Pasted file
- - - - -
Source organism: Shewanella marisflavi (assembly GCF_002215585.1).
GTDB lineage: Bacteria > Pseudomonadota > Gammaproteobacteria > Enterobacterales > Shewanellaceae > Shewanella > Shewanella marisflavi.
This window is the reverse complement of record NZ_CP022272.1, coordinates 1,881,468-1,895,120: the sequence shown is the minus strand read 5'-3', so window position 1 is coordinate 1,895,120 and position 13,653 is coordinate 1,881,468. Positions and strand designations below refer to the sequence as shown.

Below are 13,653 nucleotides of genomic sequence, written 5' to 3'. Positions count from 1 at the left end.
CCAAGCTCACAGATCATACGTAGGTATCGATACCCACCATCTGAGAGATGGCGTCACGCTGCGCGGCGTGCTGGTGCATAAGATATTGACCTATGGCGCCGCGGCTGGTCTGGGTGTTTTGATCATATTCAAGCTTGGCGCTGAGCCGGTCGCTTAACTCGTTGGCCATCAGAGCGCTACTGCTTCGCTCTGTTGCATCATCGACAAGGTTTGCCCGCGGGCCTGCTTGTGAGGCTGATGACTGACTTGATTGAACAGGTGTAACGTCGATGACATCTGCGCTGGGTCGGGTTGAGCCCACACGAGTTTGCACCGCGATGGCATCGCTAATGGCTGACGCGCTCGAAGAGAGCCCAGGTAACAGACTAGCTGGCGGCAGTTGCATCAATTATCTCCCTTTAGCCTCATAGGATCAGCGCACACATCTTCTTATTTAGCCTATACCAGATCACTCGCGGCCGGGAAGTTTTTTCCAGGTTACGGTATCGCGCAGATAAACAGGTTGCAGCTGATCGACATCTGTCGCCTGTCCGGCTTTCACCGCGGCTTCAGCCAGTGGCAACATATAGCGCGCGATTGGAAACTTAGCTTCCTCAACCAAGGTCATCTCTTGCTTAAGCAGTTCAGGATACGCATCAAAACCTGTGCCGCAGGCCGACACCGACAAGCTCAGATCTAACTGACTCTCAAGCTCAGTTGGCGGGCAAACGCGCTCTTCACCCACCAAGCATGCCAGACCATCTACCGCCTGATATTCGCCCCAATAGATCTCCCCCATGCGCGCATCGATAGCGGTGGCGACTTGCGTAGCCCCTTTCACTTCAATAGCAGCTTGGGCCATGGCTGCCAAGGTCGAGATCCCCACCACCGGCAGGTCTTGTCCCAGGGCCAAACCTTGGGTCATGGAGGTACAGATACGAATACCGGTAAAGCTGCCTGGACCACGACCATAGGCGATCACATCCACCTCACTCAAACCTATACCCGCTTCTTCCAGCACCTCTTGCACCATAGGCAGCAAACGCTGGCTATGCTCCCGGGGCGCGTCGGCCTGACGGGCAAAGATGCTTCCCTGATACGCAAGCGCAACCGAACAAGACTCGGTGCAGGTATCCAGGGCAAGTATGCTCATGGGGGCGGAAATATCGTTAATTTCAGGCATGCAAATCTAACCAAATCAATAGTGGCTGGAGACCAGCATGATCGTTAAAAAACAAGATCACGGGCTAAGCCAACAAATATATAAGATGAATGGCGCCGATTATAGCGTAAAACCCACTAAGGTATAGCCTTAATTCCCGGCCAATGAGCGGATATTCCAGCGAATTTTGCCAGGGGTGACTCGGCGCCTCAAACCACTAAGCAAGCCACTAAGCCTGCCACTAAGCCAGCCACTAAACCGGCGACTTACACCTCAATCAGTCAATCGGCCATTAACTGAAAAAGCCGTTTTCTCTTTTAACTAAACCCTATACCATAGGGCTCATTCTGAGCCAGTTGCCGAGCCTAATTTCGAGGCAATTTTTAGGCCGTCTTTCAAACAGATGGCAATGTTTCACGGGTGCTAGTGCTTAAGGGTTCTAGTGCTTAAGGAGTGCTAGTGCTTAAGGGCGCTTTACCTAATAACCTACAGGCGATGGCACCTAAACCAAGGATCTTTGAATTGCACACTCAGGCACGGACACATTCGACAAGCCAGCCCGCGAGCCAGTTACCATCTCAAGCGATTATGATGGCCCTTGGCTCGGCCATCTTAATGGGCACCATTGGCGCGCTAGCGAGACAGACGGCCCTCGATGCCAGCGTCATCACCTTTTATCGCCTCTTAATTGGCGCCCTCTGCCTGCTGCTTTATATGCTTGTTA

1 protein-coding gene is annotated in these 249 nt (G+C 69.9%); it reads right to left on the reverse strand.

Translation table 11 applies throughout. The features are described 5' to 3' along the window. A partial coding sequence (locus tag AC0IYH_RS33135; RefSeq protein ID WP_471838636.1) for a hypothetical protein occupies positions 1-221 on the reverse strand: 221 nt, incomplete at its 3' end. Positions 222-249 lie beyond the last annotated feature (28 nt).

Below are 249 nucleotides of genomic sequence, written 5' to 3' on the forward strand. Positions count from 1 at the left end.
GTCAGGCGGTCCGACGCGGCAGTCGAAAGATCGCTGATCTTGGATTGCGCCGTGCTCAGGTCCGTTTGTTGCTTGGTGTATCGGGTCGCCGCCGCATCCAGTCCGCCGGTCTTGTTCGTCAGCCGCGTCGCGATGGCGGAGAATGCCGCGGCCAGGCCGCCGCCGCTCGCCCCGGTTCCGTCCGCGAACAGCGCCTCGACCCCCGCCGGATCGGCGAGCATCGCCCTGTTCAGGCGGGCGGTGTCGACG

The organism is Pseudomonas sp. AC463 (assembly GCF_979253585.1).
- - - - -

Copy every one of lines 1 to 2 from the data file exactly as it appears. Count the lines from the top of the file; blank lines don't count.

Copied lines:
Source organism: Shewanella marisflavi (assembly GCF_002215585.1).
GTDB lineage: Bacteria > Pseudomonadota > Gammaproteobacteria > Enterobacterales > Shewanellaceae > Shewanella > Shewanella marisflavi.